Alt-Country / Americana / Gig Reviews / Photos / Psychedelic / Rock

LIVE REVIEW: Halfway @ Sly Fox, Sydney 2018

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Halfway, The Aerial Maps, Hoolahan @ Sly Fox, Sydney
17th August 2018

Halfway are hometown heroes in Brisbane but that success hasn’t always translated to other cities such as Sydney when it has come to live shows. Thankfully the occasion of the launch of their new album Rain Lover and the chance to see them at a relatively intimate venue in Newtown, made for a healthy and enthusiastic turnout.

Up early were locals Hoolahan, still riding high on their return from hiatus and their ‘comeback’ album Casuarina. Bathed in red light, the band played an assured set, built on guitars that channeled jangle pop, post-rock and washes of gentle indie rock dynamics. Shared lead vocals added another layer of variety through a set that, even though it had a low-key vibe, was also able to find warm and chugging, rhythms on songs such as Instant Gain and sparkling widescreen sonic qualities.

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Photo: The Aerial Maps

The Aerial Maps are another band that has been reactivated and is showing the same spirited approach to their music. Led by Adam Gibson, and in this iteration also including Peter Fenton (Crow, The Tall Grass) and Alannah Russack (The Hummingbirds), the band created some diverse and emotive musical backdrops for Gibson’s unique style of storytelling. He’s a poet, a raconteur with a devilish glint in his eyes and larrikin smile on his face. Tales of characters and geographical locations from across Australia populated his songs as the band dug into everything from dirty garage rock to cinematic excursions closer to the Dirty Three. Gibson’s style invites the audience into the performance. You could hear the words and be transfixed by his fascinating delivery.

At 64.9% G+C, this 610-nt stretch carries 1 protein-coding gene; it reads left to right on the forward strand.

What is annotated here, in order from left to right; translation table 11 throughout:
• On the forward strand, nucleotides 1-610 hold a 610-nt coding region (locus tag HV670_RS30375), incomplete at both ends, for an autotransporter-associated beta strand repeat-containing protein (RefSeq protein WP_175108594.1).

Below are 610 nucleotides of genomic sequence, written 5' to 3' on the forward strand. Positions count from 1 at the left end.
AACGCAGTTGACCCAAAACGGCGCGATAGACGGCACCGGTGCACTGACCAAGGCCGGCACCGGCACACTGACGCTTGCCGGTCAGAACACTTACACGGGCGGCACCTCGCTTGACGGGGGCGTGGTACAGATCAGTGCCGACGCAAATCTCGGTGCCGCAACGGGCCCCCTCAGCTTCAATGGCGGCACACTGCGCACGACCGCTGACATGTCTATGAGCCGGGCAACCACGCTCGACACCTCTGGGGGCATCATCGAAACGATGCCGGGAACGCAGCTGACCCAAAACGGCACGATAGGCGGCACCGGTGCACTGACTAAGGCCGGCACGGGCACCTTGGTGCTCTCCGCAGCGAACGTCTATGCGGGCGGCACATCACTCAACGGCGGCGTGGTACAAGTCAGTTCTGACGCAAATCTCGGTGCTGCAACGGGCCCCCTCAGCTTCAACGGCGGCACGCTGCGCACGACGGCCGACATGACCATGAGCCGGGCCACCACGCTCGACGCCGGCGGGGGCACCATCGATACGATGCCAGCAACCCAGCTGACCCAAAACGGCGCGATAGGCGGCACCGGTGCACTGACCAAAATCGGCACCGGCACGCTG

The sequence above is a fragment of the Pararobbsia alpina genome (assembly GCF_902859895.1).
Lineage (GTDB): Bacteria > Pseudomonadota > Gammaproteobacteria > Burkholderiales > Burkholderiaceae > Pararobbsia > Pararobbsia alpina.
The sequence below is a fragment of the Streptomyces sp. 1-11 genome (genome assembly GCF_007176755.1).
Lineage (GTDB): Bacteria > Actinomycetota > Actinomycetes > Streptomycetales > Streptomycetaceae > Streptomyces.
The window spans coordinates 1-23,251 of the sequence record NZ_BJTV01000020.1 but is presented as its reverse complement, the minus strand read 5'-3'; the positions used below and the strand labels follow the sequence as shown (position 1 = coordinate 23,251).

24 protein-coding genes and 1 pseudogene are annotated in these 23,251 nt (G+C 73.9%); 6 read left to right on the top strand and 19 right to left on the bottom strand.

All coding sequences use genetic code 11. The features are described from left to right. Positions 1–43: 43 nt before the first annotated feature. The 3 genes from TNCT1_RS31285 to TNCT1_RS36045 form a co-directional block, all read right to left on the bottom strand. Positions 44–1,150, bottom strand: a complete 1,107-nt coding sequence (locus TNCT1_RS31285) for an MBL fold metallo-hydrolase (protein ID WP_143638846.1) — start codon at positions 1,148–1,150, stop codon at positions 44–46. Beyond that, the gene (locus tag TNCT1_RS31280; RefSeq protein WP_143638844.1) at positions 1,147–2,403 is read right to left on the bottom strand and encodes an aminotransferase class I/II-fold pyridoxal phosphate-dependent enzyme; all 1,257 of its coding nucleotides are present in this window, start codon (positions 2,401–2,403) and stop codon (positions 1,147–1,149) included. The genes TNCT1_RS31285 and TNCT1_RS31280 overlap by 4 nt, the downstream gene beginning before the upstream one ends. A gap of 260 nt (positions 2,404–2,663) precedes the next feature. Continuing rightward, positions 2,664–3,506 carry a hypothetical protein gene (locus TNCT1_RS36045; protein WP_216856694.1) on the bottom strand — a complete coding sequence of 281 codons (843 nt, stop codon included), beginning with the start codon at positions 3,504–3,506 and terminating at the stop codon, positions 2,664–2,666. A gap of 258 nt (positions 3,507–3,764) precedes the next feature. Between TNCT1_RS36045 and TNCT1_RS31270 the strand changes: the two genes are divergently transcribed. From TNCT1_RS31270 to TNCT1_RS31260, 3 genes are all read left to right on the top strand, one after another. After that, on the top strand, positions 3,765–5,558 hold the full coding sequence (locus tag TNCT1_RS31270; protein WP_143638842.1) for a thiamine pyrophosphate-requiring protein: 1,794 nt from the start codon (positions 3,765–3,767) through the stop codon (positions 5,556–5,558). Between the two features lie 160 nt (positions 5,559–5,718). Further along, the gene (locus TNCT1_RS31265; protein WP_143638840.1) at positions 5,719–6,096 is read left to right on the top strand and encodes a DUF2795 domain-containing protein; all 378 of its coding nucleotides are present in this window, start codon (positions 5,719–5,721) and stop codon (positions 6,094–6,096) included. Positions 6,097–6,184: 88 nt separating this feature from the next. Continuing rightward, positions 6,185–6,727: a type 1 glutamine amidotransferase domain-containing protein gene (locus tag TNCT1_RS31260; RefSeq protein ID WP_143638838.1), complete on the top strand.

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Photo:  Halfway

Halfway certainly don’t shortchange their songs, fleshing them out with eight band members playing guitars, pedal steel, drums and keyboards. The magic of what they do lies in how they blend and arrange those instruments. Sure they can conjure a rich and dynamic sound but it is never cluttered or crowded with too many cooks in the kitchen. Space is the key, particularly on their new album which was aired in full, though they interestingly played it out of order, choosing to open with the stately and touching dreamy wander of latest single, The Metallic Taste Of Bad News.

The bass of Ben Johnson was prominent in the mix, anchoring the songs with melodic runs and solid, Krautrock-leaning repetition that added weight to their sound but never overwhelmed the other four guitars which balanced each other out with great subtlety. Post-Rain Lover, we were treated to Dropout, Dulcify and Bret Canham’s Leather Jacket which showed how far the band have come musically and yet how they’ve managed to retain the essence and quality of their songwriting and sound.

Chris Familton

tie off

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